I was starting to get damp in my old drysuit and had patched a couple of holes that were leaking whenever I practiced self-rescuing so decided it was time for a change. As an all-weather year-round kayak angler there was really only once choice from the Palm range for me and that is the Aleutian suit. My criteria are for something hard wearing (for the twice weekly abuse) and visible (so the motorised boats can spot me at anchor amongst them) with useful pockets (for spare fishing traces) and a hood (for wind and rain) so there was really no other choice in the range … which is fine by me as I hate making decisions.
So, it arrived and was tried on, it fitted fine even with my thick winter socks and diver’s undersuit beneath and with my Kolas pulled over the feet and up inside the gaiters I was comfortable and able to move freely. Good, now to wait for a break in the weather …
With high winds and heavy seas battering the whole country I was fortunate in being free to take full advantage of a break in it, quite literally I’d be launching into the eye of the storm with a couple of my regular fishing partners, one who, like me, works nights and the other on his break from working offshore. With good catches being reported a few days previously by the local charter fishing boats we had high hopes for the day. James immediately noticed the difference when I stepped out of the car. My four year old faded drysuit had given way to an eye-searing blaze of saffron and he commented on how bright and shiny I looked. I’d driven to the launch in it, always a good test of movement and with my kayak off the roof and on the trolley we headed down to the beach. Okay, so it’s winter but wrapped up beneath I normally break a sweat; not this time. I’d be launching nice and dry. I paddle a narrow, low-seated sit on top with scupper holes in the hull for drainage. This lets water in from top and bottom from the moment I launch through the first wave hence the need for a decent drysuit. More comes in while anchored in tidal flow so I’m generally seated in water for a few hours at a stretch. With my back to the wind the insulation of the material is also of great benefit at reducing windchill and this is where the hood comes in useful too though it’s usually kept tucked away until later in the session.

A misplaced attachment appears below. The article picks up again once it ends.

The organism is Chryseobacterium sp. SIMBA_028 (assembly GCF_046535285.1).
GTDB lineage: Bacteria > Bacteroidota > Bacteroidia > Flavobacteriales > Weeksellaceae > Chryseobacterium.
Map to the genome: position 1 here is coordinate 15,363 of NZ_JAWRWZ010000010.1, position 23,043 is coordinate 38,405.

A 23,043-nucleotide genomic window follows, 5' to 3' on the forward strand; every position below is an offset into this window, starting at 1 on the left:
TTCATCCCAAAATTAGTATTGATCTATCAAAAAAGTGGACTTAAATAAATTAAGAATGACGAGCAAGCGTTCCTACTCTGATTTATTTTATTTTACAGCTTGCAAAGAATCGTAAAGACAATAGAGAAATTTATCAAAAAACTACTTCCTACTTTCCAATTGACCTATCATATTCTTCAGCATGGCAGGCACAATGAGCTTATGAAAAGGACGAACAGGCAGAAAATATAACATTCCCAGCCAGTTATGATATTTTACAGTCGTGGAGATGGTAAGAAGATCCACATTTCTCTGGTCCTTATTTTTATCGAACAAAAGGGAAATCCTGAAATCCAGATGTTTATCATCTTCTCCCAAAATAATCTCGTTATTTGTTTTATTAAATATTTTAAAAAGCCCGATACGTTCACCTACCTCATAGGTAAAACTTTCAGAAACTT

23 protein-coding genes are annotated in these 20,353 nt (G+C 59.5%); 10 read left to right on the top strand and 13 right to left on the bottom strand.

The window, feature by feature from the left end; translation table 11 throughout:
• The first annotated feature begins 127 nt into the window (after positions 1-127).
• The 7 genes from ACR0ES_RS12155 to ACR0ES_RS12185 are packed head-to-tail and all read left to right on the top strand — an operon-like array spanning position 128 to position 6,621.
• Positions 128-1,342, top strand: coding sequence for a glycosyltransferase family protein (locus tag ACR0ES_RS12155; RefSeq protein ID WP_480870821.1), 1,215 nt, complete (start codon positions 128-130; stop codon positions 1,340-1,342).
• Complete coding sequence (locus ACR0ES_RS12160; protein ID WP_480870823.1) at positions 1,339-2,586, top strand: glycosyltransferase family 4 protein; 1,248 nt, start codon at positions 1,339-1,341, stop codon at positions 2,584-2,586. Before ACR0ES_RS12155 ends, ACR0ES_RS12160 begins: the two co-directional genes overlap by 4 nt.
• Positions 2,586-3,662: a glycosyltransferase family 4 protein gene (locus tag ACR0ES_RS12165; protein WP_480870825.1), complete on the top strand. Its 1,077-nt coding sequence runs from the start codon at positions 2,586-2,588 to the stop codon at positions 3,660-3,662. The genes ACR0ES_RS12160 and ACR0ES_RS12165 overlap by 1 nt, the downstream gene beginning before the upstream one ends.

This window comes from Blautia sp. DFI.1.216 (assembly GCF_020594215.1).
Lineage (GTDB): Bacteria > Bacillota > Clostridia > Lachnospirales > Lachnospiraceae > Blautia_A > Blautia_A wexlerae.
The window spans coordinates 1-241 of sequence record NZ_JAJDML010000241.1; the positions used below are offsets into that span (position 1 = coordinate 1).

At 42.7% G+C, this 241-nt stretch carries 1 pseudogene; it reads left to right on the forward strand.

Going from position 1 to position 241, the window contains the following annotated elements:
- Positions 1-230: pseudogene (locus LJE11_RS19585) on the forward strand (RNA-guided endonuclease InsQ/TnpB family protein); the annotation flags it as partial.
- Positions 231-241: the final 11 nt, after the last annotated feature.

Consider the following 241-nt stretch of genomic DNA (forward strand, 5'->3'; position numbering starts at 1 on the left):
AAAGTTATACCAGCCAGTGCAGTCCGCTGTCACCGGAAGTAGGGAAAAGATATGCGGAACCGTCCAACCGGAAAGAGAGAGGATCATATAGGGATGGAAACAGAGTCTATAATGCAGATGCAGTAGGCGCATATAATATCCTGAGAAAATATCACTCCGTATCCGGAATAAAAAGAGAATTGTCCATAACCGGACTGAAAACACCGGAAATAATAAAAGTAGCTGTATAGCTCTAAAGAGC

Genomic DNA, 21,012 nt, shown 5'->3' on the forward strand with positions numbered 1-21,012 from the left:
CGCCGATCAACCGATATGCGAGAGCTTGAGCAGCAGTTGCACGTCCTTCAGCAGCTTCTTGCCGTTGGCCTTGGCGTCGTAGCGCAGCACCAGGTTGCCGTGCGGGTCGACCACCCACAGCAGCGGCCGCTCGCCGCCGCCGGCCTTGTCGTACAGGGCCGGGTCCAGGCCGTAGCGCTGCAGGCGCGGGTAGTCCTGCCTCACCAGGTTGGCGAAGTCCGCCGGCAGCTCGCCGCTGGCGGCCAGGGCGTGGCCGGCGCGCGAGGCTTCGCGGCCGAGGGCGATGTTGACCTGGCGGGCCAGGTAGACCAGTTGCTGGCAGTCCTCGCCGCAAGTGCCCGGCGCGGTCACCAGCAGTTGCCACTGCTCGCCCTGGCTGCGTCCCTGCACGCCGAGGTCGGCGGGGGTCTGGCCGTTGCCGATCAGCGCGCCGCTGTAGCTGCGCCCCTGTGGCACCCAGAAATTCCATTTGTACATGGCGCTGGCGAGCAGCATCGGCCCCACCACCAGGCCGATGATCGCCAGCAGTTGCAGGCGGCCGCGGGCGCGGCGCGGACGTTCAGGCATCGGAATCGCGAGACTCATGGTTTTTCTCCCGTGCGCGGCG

We dropped anchor amongst nine charter and pleasure angling boats and, with feet over the side, began to fish. Three knots of water were rushing past the hull, over my Kolas and the legs of the Aleutian and everything remained dry and warm.
Five minutes later and my rods were banging away; three cod came aboard in a little over twenty minutes so that last part of the fisherman’s requirements was proven. The drysuit has good luck!
We gave it five hours and after paddling a mile north to chat to a friend on one of the boats and then back against the tide we came back in; I was dry as a bone. The Aleutian had passed the first hurdle. Waterproof, breathable, flexible and comfortable. And I had dinner.
Three days later we had another weather window so James and I headed back out. An eighteen knot offshore wind and a four knot flow running for the first couple of hours at anchor ensured another testing day. A squall came through and the fleece snood that I’d found in the chest pocket came in very useful keeping me nice and cosy as I paddled out and then sat there.
A small feature – but a feature nonetheless – that is of importance to kayak anglers is storage. With limited space on my kayak the small waterproof pocket near my left cuff looked ideal to store a few fishing traces and so it proved; on this day I snagged and lost three sets and with space to easily store double that amount, in the dry, it showed itself to be a really good addition to the suit. You can see it in the photograph, if you can keep your eyes off the fish!
Another squall came through and this time the hood went up, gratefully. The storm cuffs were pulled down over my hands to keep the wind off and I sat it out, waiting for more cod to come on the feed; I’d not yet caught but, comfortable enough, dry enough, I didn’t have to run for cover.
Lucky really as they came on the feed the moment it passed and in no time I had another trio of North Sea cod. I figured that would do for the week, twelve hours of February fishing and half a dozen cod, the biggest of which would make a hearty meal for the whole family, is plenty ... and I was satisfied that I’ll be fine in any conditions.